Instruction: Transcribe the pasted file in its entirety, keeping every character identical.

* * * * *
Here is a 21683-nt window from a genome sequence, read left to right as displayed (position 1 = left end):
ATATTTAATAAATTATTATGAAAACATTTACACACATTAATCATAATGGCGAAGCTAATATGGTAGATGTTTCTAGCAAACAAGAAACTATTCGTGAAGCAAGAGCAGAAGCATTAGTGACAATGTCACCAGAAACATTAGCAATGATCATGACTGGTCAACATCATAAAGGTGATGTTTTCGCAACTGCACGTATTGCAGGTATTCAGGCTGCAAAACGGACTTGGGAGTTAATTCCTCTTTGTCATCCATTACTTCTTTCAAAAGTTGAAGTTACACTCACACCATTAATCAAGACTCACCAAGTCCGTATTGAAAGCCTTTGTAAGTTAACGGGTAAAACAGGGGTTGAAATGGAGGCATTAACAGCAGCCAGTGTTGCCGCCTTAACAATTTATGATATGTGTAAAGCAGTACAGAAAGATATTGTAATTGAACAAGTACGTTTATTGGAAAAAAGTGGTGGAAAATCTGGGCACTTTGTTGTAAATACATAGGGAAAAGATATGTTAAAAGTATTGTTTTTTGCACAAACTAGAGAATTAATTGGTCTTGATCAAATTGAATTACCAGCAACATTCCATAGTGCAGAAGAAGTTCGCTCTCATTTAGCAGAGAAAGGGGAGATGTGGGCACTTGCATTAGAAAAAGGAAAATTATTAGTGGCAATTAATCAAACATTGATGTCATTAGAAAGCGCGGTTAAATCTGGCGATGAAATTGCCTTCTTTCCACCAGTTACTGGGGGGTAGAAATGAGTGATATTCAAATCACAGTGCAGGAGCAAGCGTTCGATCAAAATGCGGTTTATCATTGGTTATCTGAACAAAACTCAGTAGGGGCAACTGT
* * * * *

Here is a 21683-nt window from a genome sequence, read left to right as displayed (position 1 = left end):
ATATTTAATAAATTATTATGAAAACATTTACACACATTAATCATAATGGCGAAGCTAATATGGTAGATGTTTCTAGCAAACAAGAAACTATTCGTGAAGCAAGAGCAGAAGCATTAGTGACAATGTCACCAGAAACATTAGCAATGATCATGACTGGTCAACATCATAAAGGTGATGTTTTCGCAACTGCACGTATTGCAGGTATTCAGGCTGCAAAACGGACTTGGGAGTTAATTCCTCTTTGTCATCCATTACTTCTTTCAAAAGTTGAAGTTACACTCACACCATTAATCAAGACTCACCAAGTCCGTATTGAAAGCCTTTGTAAGTTAACGGGTAAAACAGGGGTTGAAATGGAGGCATTAACAGCAGCCAGTGTTGCCGCCTTAACAATTTATGATATGTGTAAAGCAGTACAGAAAGATATTGTAATTGAACAAGTACGTTTATTGGAAAAAAGTGGTGGAAAATCTGGGCACTTTGTTGTAAATACATAGGGAAAAGATATGTTAAAAGTATTGTTTTTTGCACAAACTAGAGAATTAATTGGTCTTGATCAAATTGAATTACCAGCAACATTCCATAGTGCAGAAGAAGTTCGCTCTCATTTAGCAGAGAAAGGGGAGATGTGGGCACTTGCATTAGAAAAAGGAAAATTATTAGTGGCAATTAATCAAACATTGATGTCATTAGAAAGCGCGGTTAAATCTGGCGATGAAATTGCCTTCTTTCCACCAGTTACTGGGGGGTAGAAATGAGTGATATTCAAATCACAGTGCAGGAGCAAGCGTTCGATCAAAATGCGGTTTATCATTGGTTATCTGAACAAAACTCAGTAGGGGCAACTGT